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Thread: NYC Property Line Demarcation - Revocable Right to Pass

  1. #1
    Disgruntled Optimist lofter1's Avatar
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    Default NYC Property Line Demarcation - Revocable Right to Pass

    Following up on the discussion at the One Bryant Park / Bank of America Tower thread regarding the Property Line Markers that are seen imbedded in the sidewalk pavement there I decided to investigate.

    During a walk around downtown, I found a number of markers, most all made of brass, that show the property line at various buildings. Many went beyond simply marking the line. They often point out that the right to pass / permission to cross is "Revocable at Will."

    The first one I found was at 140 Broadway (Skidmore Owings Merrill; 1967), a building that takes up the entire block and is well set back from the property line. The first marker I found is at the corner of Liberty and Nassau Street (the marker is the barely visible little square at bottom center):



    The message is clear:



    The amount of space where the right to pass is "revocable" is huge:



    The entire property is encircled by these little plaques; there's another at mid-block along Nassau:



    And one more at the corner of Nassau / Cedar:





    Another batch along Cedar Street, at the outside edge of the planters:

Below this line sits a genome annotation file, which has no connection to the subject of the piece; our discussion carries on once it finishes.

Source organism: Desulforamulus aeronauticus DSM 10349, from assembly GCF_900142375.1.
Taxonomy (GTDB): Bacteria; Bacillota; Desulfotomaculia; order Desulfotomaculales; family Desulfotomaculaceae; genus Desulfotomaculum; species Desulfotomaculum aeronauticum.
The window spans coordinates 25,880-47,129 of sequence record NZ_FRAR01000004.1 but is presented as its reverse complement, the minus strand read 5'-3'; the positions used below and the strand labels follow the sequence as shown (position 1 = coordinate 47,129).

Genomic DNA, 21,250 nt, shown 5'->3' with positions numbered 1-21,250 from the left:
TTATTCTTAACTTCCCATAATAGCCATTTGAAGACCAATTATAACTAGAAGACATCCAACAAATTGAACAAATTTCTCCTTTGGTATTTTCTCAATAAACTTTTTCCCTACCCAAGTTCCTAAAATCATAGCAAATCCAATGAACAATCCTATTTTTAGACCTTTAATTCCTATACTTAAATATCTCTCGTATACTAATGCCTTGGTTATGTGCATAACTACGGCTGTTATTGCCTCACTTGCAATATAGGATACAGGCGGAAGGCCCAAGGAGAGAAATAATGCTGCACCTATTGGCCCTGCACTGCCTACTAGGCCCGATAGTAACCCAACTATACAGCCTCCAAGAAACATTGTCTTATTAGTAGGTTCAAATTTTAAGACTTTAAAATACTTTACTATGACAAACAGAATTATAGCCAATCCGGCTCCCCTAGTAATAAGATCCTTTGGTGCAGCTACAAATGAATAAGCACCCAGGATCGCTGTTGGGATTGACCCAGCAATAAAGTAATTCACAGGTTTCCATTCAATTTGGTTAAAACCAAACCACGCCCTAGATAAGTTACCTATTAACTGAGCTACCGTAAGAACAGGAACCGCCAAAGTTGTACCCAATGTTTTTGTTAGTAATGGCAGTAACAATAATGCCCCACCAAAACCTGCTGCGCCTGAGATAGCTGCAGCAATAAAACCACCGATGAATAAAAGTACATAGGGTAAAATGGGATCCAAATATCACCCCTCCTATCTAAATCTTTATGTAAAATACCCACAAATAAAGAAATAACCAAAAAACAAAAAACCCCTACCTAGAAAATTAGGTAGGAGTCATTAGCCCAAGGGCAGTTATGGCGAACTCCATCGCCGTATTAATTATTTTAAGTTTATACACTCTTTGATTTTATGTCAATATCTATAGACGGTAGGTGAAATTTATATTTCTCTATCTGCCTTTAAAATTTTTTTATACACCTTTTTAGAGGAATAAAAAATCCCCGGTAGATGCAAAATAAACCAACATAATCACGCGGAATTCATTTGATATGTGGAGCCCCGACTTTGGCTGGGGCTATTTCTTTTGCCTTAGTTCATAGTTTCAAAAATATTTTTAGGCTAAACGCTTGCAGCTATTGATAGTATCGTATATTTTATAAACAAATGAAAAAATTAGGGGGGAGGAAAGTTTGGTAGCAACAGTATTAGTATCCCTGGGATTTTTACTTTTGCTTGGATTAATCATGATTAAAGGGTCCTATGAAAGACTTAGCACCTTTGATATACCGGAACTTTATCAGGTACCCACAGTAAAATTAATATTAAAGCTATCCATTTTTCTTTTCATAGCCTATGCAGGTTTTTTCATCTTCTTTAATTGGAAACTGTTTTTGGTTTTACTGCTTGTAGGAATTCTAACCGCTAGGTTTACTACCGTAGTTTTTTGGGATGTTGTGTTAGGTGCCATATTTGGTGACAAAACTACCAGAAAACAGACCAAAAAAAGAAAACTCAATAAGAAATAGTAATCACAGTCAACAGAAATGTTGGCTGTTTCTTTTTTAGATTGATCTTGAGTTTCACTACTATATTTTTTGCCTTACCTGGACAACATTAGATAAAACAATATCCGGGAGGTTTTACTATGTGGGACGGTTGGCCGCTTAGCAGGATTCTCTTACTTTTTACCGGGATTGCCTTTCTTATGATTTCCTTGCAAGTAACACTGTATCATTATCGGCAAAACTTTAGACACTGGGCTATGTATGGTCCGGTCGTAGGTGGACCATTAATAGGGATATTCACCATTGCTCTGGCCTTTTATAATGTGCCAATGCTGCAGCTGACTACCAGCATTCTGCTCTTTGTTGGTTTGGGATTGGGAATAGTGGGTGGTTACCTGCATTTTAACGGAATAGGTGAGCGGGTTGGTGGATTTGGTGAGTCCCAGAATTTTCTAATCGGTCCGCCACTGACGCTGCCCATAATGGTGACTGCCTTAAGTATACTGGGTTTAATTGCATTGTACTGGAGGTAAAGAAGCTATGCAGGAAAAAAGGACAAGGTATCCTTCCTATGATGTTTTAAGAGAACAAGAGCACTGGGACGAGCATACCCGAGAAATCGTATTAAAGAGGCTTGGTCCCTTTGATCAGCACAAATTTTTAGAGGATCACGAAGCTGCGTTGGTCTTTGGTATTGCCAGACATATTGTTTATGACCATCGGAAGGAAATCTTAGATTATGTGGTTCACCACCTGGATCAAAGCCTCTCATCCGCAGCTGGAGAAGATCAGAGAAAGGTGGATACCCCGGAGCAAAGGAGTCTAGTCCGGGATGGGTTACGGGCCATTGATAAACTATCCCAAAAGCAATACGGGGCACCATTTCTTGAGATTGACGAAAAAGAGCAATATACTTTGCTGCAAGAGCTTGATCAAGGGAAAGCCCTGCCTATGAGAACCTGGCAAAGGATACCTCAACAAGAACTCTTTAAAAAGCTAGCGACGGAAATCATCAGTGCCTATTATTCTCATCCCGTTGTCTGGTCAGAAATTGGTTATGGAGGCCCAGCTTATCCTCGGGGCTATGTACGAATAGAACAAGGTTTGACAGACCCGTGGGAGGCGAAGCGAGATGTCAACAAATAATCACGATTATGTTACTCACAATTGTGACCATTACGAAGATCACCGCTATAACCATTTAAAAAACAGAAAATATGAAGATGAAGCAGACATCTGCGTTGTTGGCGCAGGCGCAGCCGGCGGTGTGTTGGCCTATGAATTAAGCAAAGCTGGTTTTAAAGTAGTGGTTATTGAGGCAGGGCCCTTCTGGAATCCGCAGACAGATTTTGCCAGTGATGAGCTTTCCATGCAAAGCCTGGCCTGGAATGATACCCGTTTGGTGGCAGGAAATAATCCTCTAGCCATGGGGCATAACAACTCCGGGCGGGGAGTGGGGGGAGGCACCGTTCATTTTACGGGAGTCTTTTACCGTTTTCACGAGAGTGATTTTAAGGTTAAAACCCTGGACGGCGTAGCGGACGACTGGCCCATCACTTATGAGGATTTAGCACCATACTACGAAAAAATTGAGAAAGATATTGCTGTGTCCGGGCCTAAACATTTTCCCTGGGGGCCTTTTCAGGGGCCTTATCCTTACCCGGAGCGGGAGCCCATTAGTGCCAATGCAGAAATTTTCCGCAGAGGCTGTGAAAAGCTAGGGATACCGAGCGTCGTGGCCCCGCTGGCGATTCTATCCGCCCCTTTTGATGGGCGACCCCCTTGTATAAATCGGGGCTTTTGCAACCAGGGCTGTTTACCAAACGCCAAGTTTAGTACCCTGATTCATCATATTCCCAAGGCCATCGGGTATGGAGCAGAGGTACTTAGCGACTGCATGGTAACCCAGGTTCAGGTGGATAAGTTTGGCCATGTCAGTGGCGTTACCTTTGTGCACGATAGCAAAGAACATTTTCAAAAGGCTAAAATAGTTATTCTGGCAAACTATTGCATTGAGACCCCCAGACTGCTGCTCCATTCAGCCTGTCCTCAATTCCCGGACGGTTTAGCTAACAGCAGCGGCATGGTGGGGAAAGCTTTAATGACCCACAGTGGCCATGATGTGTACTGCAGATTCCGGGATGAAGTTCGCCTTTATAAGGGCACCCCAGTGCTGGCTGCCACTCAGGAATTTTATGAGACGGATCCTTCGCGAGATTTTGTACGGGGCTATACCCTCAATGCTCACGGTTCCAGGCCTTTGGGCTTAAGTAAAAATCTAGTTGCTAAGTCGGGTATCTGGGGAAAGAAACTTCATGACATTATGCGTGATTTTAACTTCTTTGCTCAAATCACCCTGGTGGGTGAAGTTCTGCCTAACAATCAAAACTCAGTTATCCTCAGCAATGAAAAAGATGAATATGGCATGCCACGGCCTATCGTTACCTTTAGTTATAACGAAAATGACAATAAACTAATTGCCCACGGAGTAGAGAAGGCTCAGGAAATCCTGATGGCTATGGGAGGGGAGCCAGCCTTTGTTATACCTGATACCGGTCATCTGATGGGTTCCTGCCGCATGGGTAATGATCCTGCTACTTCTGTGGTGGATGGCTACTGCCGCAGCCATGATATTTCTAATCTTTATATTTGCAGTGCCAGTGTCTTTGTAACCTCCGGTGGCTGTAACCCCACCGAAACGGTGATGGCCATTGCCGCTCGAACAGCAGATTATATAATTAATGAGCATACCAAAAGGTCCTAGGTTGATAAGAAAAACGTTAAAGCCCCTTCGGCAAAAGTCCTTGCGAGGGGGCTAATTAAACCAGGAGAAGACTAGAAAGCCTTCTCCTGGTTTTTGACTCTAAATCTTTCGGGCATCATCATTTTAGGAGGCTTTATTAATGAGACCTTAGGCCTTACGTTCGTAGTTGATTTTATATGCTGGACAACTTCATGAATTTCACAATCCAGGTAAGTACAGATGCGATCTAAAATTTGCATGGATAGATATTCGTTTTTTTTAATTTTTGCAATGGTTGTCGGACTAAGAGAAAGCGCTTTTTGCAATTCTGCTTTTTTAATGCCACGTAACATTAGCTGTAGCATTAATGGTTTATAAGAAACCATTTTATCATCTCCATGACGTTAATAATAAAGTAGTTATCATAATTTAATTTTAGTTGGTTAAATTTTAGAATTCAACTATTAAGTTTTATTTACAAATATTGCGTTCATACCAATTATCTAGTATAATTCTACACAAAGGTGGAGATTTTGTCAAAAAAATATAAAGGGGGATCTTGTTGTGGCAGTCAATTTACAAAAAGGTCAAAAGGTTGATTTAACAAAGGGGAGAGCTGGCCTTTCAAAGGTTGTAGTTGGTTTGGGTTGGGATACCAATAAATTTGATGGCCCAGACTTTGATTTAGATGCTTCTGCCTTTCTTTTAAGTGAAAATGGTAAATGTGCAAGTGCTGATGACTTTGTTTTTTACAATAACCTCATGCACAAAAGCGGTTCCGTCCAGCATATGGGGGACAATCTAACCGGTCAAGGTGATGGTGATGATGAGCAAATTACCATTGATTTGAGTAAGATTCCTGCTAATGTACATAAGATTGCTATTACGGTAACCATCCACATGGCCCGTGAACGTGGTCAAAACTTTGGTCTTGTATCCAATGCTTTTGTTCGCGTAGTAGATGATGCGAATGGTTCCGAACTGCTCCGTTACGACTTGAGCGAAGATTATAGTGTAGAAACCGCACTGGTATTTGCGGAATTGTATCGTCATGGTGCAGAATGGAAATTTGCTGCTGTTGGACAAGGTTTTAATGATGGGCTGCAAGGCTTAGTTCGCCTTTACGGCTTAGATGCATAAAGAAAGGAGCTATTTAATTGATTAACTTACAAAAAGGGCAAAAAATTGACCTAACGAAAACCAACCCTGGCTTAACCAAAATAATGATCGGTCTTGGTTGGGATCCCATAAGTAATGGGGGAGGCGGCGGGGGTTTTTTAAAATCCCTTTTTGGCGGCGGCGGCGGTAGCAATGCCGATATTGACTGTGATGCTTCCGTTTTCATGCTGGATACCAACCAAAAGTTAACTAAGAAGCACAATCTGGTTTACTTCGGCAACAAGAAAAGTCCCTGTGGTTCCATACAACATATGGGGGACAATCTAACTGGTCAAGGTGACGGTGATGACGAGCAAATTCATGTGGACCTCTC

Maybe somebody grabbed a souvenir upon being down-sized:



    Or possibly it went with Harry:



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    Disgruntled Optimist lofter1's Avatar
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    All along the Broadway frontage of the property there are the same notices:





    They actually cut grooves into the granite to show the exact edge:



    The building entry is way far off:



    The cut in the granite lines up with the edge of other properties on the east side of Broadway:





    I found the next marker a couple of blocks south, at 1 Wall Street, originally the Irving Trust Company Building (Ralph Thomas Walker; 1931) where a 36-story set-back addition was constructed on the southern part of the block in 1965 at 80 Broadway. Where the two parts of the building meet a band of brass that parallels Broadway has been set into the pavement to demarcate the property:



    There used to be a brass marker at the corner of Broadway / Exchange Place, where a set of stairs moves down the south side of the building, but that area is currently under construction. Moving down Exchange Place to New Street an old marker is found on the corner: